It took SoFi Technologies (SOFI -0.44%) a long time to close its acquisition of Golden Pacific Bancorp, but the company finally did it earlier this year, obtaining the long-coveted bank charter that came with the acquisition.
It took a little time to get the bank integrated and positioned within the company, but now SoFi is starting to see the benefits of being a bank. This is evidenced by its second-quarter results, which beat analyst estimates and pleased the market, sending shares surging more than 28% on the day after SoFi reported earnings.
SoFi is generating more net interest income
Prior to the bank charter, SoFi didn't hold loans on its balance sheet for very long but sold them to investors because the company didn't have the funding capacity and needed investors to fund and purchase the loans they originated. Prior to the bank charter, SoFi on average would hold loans for roughly three months.
This was kind of a waste because holding loans and collecting recurring monthly interest income over the life of a loan is way more profitable than selling the loans to investors for a one-time fee. It's even more of a shame because SoFi serves such high-quality customers who, on average, have extremely high FICO scores and annual incomes, making these loans less likely to default and setting up a nice risk-reward proposition.
With the bank charter, SoFi has moved toward holding loans for six months on average, which means a lot more interest income. In the first quarter of the year, SoFi held roughly $7.2 billion of loans on its balance sheet. At the end of Q2, loan balances had jumped to roughly $8.2 billion.
As a result and with some help from higher interest rates, which increases loan yields, SoFi's net interest income, the profit banks make on loans, securities, and cash after funding those assets, came in at $122.7 million in Q2, up from about $95 million in Q1. That's despite the fact that SoFi's total loan originations in Q2 came in a touch weaker than in the first quarter, as mortgage and student loan originations plummeted in Q2. The bank charter enables SoFi to create better unit economics from its lending division, which is why it will help the company become more profitable.
SoFi is seeing lower funding costs
Another big benefit of the bank charter is that it allows SoFi to gather deposits, a lower-cost funding source that should enable the bank to make wider margins on its loans over time. As SoFi's CEO Anthony Noto said on the company's recent earnings call, it took SoFi three years to accumulate $1 billion of deposits. With the bank charter, SoFi has added $1.6 billion of deposits in just three months.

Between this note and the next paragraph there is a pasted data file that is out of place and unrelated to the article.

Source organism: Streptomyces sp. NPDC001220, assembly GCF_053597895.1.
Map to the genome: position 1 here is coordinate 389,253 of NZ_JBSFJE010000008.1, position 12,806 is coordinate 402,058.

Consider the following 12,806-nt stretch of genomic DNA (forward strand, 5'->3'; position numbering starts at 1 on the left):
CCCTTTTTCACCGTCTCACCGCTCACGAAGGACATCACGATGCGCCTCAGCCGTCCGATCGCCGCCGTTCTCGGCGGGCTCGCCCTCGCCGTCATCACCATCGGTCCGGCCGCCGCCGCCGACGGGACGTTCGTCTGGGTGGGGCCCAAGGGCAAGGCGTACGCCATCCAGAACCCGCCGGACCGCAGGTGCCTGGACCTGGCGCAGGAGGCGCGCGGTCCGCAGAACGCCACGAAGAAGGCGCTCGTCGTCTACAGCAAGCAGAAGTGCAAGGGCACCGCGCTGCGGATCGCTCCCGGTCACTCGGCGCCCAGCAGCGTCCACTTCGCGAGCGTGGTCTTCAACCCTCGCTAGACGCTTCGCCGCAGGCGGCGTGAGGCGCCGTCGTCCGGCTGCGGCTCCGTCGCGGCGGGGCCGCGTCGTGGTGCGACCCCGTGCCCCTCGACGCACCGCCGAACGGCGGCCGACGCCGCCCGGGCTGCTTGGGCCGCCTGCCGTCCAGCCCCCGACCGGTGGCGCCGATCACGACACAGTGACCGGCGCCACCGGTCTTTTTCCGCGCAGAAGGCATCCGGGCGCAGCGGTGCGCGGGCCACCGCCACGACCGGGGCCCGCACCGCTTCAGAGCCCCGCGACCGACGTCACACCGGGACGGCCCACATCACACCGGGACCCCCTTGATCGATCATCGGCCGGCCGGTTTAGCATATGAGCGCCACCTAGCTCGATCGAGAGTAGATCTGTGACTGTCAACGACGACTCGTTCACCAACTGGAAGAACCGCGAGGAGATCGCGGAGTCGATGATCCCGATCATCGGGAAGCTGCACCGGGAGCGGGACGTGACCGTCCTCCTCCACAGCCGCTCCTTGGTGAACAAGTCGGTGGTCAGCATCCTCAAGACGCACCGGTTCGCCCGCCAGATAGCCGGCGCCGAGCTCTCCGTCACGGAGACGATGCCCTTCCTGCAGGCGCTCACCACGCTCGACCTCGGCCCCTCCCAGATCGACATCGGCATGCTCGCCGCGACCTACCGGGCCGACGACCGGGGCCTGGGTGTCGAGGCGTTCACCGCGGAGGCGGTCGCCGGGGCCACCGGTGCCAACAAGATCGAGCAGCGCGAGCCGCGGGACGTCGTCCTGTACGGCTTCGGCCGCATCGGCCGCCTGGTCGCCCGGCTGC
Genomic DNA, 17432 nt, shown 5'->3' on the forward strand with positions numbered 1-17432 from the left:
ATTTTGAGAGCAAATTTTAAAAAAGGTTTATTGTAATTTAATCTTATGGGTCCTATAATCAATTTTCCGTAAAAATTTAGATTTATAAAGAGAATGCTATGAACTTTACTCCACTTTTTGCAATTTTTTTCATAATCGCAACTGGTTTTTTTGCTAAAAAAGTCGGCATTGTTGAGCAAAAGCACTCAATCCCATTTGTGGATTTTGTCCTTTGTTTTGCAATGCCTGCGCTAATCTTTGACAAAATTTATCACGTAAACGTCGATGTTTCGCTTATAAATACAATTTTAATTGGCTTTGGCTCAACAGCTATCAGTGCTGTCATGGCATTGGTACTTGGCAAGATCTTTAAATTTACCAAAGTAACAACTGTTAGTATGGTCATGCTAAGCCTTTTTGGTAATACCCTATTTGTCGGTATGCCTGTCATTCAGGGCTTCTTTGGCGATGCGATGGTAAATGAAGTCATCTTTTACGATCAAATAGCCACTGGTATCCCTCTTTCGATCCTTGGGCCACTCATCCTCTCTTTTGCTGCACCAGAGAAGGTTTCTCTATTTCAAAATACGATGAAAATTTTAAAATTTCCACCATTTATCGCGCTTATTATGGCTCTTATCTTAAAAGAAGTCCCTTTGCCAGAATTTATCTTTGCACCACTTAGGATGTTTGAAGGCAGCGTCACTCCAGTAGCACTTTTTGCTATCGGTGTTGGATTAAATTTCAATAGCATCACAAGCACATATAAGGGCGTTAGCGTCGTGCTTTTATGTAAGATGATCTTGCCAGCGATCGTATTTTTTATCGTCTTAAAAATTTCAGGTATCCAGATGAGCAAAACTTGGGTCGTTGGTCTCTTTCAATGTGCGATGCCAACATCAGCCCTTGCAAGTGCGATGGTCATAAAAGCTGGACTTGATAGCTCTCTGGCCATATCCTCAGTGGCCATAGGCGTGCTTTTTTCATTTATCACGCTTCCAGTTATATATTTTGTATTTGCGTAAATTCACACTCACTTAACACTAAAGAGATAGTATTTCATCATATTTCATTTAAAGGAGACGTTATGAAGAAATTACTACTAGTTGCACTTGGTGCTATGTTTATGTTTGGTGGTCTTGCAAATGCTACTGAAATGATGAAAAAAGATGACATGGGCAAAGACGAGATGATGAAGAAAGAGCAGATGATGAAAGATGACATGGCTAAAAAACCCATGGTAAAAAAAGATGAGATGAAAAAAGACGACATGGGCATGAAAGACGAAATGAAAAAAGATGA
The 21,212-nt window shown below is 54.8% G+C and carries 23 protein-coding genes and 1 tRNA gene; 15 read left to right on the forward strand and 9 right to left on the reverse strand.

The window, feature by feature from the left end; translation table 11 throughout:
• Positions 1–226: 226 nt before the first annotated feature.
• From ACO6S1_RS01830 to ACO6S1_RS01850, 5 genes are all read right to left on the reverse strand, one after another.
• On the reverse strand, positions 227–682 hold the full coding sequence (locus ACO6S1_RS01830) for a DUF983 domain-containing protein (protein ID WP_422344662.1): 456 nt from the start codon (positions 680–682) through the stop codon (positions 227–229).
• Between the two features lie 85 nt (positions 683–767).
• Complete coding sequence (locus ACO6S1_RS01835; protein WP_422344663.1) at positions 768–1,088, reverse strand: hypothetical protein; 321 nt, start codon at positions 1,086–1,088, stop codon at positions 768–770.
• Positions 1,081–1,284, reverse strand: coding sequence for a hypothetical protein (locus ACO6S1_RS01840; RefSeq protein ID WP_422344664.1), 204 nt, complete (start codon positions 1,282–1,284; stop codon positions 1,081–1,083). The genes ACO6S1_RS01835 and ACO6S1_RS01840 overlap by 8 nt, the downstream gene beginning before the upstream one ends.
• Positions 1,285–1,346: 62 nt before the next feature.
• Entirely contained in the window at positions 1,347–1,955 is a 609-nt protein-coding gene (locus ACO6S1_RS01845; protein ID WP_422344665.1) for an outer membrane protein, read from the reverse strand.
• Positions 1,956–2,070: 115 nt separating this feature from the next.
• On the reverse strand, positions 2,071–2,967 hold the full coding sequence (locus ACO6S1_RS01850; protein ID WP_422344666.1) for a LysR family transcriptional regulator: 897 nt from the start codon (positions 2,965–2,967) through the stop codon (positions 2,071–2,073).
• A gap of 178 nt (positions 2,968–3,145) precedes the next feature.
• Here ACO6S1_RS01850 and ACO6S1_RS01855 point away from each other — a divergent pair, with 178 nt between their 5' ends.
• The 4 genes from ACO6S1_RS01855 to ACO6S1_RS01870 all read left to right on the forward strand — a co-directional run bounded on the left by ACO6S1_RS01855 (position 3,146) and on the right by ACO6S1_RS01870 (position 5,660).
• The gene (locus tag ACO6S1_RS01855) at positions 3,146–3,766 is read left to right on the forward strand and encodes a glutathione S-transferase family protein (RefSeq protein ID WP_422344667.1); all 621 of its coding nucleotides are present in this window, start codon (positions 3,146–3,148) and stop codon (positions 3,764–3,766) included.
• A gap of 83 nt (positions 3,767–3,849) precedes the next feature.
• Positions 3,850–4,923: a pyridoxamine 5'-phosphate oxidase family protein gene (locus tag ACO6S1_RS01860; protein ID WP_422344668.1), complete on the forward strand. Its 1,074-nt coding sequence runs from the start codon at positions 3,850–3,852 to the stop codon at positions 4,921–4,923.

Noto also said that roughly 80% of the digital bank's deposits are from direct deposit members, "demonstrating the quality and stickiness of these deposits." Truthfully, I don't know how sticky these deposits are just yet. SoFi is now paying as much as a 1.8% annual percentage yield on deposits, and the federal funds rate currently sits inside a range of 2.25% and 2.5%. SoFi has definitely increased its deposit costs faster than other banks, and the difference between its deposit costs and higher-cost warehouse funding that it previously used is only about 1% right now.
I don't want to downplay the 1% difference because it is certainly meaningful, but I would hope for a larger deviation, which Noto said will happen as the rising-rate environment continues. Higher APYs are great for depositors but not always so great for shareholders because it results in narrower margins, and people who bring their deposits to SoFi for a high APY are just as likely to take their deposits elsewhere if they are offered more yield.
Still, it would seem like SoFi is sprinting for growth right now and could be using its high-yielding deposit offering to bring more people onto its flywheel. I suspect the company will be able to improve its deposit base over time, and overall having this lever is still so much more attractive than having to rely on other higher-cost funding sources.
SoFi has enhanced profitability
Some investors may have not been so thrilled when they heard that SoFi was pursuing a bank charter because it will force the company to operate in a highly regulated environment and hold regulatory capital, which can hamper growth. But the advantage of being a bank is profitability, which so many high-growth tech stocks talk about but don't achieve.
SoFi continues to grow adjusted EBITDA and in its first full quarter, SoFi Bank, the subsidiary that houses SoFi's banking operations, generated a $25 million profit. The contribution of SoFi Bank will continue to make the entire company more profitable over time as SoFi grows loan balances, potentially holds them on the balance sheet for longer periods of time, and improves its deposit base.
Furthermore, SoFi will now see its business benefit from rising interest rates, which offer a hedge against inflation. All of this is why SoFi chose to embark on the long process of getting a bank charter -- and now it's starting to pay off.